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The band time forgot

The shocking truth about the Outlets
By BRETT MILANO  |  November 14, 2007

THAT WAS THEN: They heard the Ramones and said, “We could do that!”

The Outlets’ Rock 1980 really wasn’t recorded 27 years ago. It only should have been. You can easily get fooled into thinking that the new disc is a vintage reissue, since the cover shows a teenage Dave Barton on stage (wearing Boston Rock magazine’s original, long-gone T-shirt, no less), and the songs are all Outlets oldies. In fact, the original line-up reunited to record the disc just last year. And their hooky punk-pop songs have worn just fine after 27 years, even if their T-shirts haven’t.

You can hardly blame Barton for waxing nostalgic about the early ’80s: if you were known for throwing the wildest backstage parties at the Rat before you were out of high school, you’d probably miss it too. “Those were good days, my friend,” he said over a draft at the Middle East recently. Now going by the more formal name David Alex-Barton, he sports a slightly more conservative look that bears out his other life as a real-estate agent. “It amazes me to think that I was only 16. We went in and played the Club in 1980; next thing we knew, we were opening for Mission of Burma at the Rat. Everything happened for us almost instantly, and we were thinking, ‘Why us?’ But you know, when I listen back, we really had something.”

The Outlets’ youth made them an anomaly on the 1980 scene — even the era’s youngish bands, like the Neighborhoods, were hovering around 20. But in most ways they fit right in. The mix of punk drive and pop hooks made them spiritual cousins to the ’hoods, the Thrills, and the Real Kids, but Barton’s songwriting was surprisingly polished. (Note the new disc’s “I’m a Mess,” whose unusual three-part structure takes it out of Ramones-homage territory.) And they already had a sense of history, covering the Monkees’ “You Told Me” on their first single — a less fashionable move then than it would be now — and the Standells’ “Sometimes Good Guys Don’t Wear White” on stage. “We had no idea we were even any good,” says Barton. “But you know, I heard the Ramones, and said, ‘I could do that! There was such an anti-corporate rock, ‘us versus them’ mentality going on.”

Boston in the early ’80s was also a hotbed of great live bands who never quite cut it in the studio, and the Outlets were no exception. They peaked early with “Knock Me Down,” a local classic that was the hit of the four-track Boys Life vs. the Outlets EP. Although Barton was writing about the effect a pretty girl had on him, fans at the time took the title literally, and it’s remembered as the first local song to incite slam-dancing (Barton: “It was definitely the first time I ever saw it.”) The original line-up — Barton, his brother Rick on lead guitar, Michael “Whitey” White on bass, and Walter Gustafson on drums — managed one more single, “Bright Lights”/“Best Friend.” True to their priorities at the time, it saluted rock and roll on the A-side and saved the girlfriend for the flip. (Both original singles appear as bonus tracks on Rock 1980, dubbed off scratchy vinyl — Barton says it was engineer Nick Zampirello’s in-joke idea to turn the scratches up.)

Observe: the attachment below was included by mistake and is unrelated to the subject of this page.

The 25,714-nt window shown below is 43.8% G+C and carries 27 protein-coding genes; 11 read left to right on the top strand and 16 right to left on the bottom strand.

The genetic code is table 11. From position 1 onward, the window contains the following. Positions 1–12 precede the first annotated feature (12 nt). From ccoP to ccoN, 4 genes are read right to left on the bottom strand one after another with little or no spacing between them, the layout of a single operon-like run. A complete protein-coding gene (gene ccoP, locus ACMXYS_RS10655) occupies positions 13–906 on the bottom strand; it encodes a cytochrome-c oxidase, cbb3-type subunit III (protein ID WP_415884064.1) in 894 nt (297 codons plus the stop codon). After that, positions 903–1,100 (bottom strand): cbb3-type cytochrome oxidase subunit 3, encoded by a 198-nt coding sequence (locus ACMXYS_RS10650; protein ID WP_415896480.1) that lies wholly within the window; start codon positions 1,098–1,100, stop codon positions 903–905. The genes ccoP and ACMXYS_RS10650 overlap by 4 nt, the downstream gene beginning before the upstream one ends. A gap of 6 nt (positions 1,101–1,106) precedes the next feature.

The Outlets didn’t make an album for another four years, by which time the personnel had shifted (White went on to the Blackjacks and Gustafson to Gang Green) along with the sound. Whole New World (1985, Restless) offered slower tempos and a more mainstream approach. “We were under pressure to make money at the time,” Barton admits. “And that was the most popular the Outlets ever got, but that record sounds freakin’ horrible.”

Barton would jump in and out of the music industry, and the Outlets, for years afterward; his personal low point came when he went to Los Angeles in the early ’90s with a publishing deal. “I heard a lot of promises and wrote some good songs. But I was at the bottom of the totem pole.” The Outlets reared their head again in 1999, when long-time ally John McDermott wound up working at the Hendrix family’s label and commissioned an album. The homonymous result (out of print already) was solid enough, though it was more a Barton solo effort than a true Outlets album, with half band oldies and half leftover songs from LA. By then, Barton was committed to his family and his new career, so the disc never got promoted. Meanwhile, Rick Barton went through his own up-and-down career, co-founding Dropkick Murphys and writing much of their first two albums.

But the original Outlets line-up — by now recognized as the only real Outlets — still did the occasional reunion, most recently at local DJ Carmelita’s anniversary party at the Abbey Lounge last year. Still buzzed from that show, Barton got the band into the studio the following week, invited a few friends (including Dropkicks singer Al Barr and the first EP’s producer, Richie Parsons), and knocked the new disc out in four days. Instead of struggling with material, they pulled an early set list out of mothballs and recorded that. And they got the blast they were after. Only Barton’s deeper voice marks it as a latter-day recording.

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  Topics: Music Features , The Ramones , Punk Rock , Entertainment ,  More more >
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